4.  Vegetarian Stuffed Grape Leaves.  These are also vegan, which is perfect for my husband.  I am hobbling along the vegan path, with cheese remaining my downfall.  I am convinced that there really is such a thing as a cheese addiction.  Cheese and super spicy food.  These grape leaves are handmade and stuffed with seasoned rice, tomatoes, onions and red peppers.  We enjoy having them for dinner with a salad.  Yummy and 0g saturated fat and trans fat.  Oh, and they're gluten-free.

5.  Wyman's of Maine Wild Blueberries.  We visited Maine last summer where we celebrated our wedding anniversary while falling in love with their wild blueberries.  Every morning these top our cereal.

Happy shopping!


January 20, 2014

Random Act of Kindness, California Tortilla Style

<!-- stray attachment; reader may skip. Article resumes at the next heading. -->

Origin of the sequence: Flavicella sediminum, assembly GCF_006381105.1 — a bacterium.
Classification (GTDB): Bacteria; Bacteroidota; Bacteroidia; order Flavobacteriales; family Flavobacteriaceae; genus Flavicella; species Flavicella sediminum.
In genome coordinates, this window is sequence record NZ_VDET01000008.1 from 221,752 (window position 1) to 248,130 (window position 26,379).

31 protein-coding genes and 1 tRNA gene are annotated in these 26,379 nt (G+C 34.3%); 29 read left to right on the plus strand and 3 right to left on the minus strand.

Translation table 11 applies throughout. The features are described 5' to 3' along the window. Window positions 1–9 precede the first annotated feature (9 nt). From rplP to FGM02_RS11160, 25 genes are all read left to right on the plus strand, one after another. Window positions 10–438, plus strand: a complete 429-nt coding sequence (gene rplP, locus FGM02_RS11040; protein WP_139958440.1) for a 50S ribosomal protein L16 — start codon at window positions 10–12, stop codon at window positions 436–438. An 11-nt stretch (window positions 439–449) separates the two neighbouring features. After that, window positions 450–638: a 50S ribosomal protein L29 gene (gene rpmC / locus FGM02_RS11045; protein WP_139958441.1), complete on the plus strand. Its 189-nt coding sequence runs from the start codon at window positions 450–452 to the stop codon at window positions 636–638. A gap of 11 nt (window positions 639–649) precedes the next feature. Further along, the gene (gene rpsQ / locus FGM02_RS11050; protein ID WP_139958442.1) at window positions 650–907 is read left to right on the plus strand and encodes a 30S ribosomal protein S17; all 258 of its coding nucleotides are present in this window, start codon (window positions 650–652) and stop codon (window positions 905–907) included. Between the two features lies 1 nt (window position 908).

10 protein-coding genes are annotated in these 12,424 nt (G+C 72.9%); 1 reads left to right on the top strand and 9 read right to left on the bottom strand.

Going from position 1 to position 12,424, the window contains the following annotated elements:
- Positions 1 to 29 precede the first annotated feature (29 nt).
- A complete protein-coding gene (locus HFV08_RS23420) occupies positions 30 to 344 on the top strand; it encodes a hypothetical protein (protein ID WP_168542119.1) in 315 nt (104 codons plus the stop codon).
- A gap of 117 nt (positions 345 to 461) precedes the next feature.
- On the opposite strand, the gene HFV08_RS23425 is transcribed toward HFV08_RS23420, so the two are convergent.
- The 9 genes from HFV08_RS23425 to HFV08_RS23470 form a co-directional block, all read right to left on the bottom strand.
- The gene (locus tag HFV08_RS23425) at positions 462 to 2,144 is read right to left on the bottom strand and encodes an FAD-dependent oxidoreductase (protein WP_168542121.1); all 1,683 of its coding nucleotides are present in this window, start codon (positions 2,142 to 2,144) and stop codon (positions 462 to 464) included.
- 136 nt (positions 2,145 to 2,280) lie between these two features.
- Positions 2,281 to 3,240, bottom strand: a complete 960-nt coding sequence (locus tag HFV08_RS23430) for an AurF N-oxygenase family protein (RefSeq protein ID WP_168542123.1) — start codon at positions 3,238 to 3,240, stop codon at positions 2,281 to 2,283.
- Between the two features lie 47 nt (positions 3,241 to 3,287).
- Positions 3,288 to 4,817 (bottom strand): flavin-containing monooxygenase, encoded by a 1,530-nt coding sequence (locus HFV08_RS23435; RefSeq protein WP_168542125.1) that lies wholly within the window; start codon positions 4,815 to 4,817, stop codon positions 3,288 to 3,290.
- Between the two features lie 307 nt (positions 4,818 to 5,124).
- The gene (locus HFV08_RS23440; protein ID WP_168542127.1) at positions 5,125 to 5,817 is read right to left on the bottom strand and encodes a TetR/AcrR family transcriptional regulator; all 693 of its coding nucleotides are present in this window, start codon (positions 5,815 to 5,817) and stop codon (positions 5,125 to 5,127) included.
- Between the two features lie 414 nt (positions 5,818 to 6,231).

Dr. Martin Luther King, Jr. asked, "What are you doing to help others?"  Today the Royersford California Tortilla, known for its delicious fresh Mexican food, answered that question by generously donating dinner for 100 of those in need through the Pottstown Cluster's Community Meal program.

Five days a week there is a place to go in the Pottstown Community for a free hot meal.  The Pottstown Cluster Outreach sponsors the volunteer-driven Community Meals program.  The schedule can be found HERE.

Today there were chicken and beef burritos, tortilla chips, salsa, queso and salad with a scrumptious honey lime dressing, courtesy of the Royersford California Tortilla.

The burritos were huge!